Lining up colored craft sticks by Teach Preschool

Deborah and I asked them to make a few more shapes, before encouraging them to create something unique on their own…

Lining up colored craft sticks by Teach Preschool

The children made some really unique creations…

Lining up colored craft sticks by Teach Preschool

When the children were finished building their craft stick creations, we asked them if they would like to line up their craft sticks on the floor, similar to how the little boy in our story had lined up his toys.  They enthusiastically accepted this challenge…

Lining up colored craft sticks by Teach Preschool

A few children decided to line up their craft sticks on our three types of lines that were taped on the carpet…

Lining up colored craft sticks by Teach Preschool

The children were clearly enjoying this activity!  They loved seeing how far they could line up their craft sticks and they also enjoyed playing the role of the young boy in our book.  Deborah, acting as the mother in the book, asked the children over and over if they were almost finished. The children would all emphatically reply, “JUST A MINUTE…”

They couldn’t have possibly had more fun…

Lining up colored craft sticks by Teach Preschool

Available on Amazon

Links to grow on:

Building shapes by A, Bee, C, Preschool
Exploring craft sticks by Teach Preschool
DIY magnetic craft sticks by Teach Preschool

By | February 14th, 2013|Categories: Mathematics|Tags: , , , , , , |1 Comment

Creating art with lines

By offering interesting materials, our children can create some very unique art, all the while exploring the concept of lines…

Creating art with lines by Teach Preschool

To extend our study of lines into our art experience, Deborah taped two paint brushes together and egg cartons were filled with a variety of paint colors.  It’s important to note that the paintbrushes were taped together near the tip of the handles.  This allows room for the two brushes to separate so that they may be dipped into two different paint colors at the same time…

Creating art with lines by Teach Preschool

This set-up created an interesting invitation to paint.  The children were very curious about why the paintbrushes were taped together, until they saw the potential to make lines with them…

Creating art with lines by Teach Preschool

The pieces of artwork that were created were magnificent, to say the least.  Each child explored this process in their own unique way…

Creating art with lines by Teach Preschool

Some children focused on creating lines:  straight lines, wavy lines, horizontal lines, vertical lines…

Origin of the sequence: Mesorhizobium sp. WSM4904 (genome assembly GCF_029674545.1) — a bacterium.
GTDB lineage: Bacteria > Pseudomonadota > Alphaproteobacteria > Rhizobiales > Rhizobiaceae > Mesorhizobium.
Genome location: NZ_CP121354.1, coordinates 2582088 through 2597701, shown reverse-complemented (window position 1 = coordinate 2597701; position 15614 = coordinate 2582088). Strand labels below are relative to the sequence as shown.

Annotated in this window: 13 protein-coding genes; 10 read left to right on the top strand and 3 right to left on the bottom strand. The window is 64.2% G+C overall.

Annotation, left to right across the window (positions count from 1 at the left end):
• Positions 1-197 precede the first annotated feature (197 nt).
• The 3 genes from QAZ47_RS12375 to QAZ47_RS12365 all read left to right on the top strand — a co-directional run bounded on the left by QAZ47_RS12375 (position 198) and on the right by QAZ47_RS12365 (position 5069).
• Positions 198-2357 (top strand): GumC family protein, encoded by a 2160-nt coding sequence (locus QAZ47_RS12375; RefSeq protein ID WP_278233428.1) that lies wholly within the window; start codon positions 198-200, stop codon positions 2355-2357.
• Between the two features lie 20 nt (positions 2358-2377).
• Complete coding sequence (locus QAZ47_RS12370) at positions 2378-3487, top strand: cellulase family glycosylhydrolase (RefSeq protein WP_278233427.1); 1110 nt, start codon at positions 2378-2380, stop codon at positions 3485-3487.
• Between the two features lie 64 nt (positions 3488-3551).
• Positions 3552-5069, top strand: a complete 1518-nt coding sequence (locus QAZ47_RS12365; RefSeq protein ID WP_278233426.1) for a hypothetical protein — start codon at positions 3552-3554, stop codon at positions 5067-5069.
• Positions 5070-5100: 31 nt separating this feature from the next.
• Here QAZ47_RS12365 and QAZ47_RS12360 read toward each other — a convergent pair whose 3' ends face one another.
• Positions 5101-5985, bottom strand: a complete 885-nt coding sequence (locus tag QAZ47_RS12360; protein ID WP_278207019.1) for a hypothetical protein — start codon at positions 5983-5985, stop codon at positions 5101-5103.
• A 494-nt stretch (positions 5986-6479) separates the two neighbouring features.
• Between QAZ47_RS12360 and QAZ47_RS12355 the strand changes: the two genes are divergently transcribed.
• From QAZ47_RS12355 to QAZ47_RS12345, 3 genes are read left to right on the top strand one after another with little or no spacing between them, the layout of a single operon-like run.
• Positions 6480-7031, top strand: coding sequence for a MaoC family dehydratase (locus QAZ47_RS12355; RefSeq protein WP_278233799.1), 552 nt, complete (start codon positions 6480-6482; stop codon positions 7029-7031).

Creating art with lines by Teach Preschool

While others explored the process of color mixing both in the egg carton paint tray and on their paper…

Catch a Snowflake, paper clips, lines, craft sticks. coat 102

This little guy found dots to be more interesting than lines…

Creating art with lines by Teach Preschool

And this child felt that it was important for his lines to cover his entire paper.  And what beautiful lines they are…

Creating art with lines by Teach Preschool

We also carried this activity over to our smaller table…

Creating Art with Lines by Teach Preschool

On this table, we provided 2-3 crayons that had been taped together and paper…

Creating art with lines by Teach Preschool

For me, the difference in how the children used the materials was thought-provoking.  While most children focused on creating lines with the paintbrushes, the crayons were mainly used for drawing circles.  Using interesting materials provides unique experiences and the opportunity to create some lovely works of art…

Creating art with lines by Teach Preschool

Available on Amazon

Links to grow on: 

L is for lines by Teach Preschool

Lining up craft sticks by Teach Preschool 

Preschoolers painting stripes with painters tape by Kids Activities Blog

 

L is for lines

Learning about the sound of the letter L was a fun experience as we played games on lines taped to the carpet and traced lines on the light table…

L is for lines by Teach Preschool

The children arrived at preschool one morning to find lines taped to our carpet.  They were instantly intrigued.  “What are these for?” they asked.  Deborah told them that they were lines.   This opened up a discussion about how many lines there were and what types of lines there were.  One child pointed out that she uses lines when writing her name.  Children are so wise…

L is for lines by Teach Preschool

We began our day by reading The Line Up Book” by Marisabina Russo.  This is a fun little story about a boy who lines up toys all the way from his bedroom to the kitchen.  All the while, his mother is calling for him to come and eat his lunch.  Over and over she calls him and over and over he says, “Just a minute!”   The kids really enjoyed this book…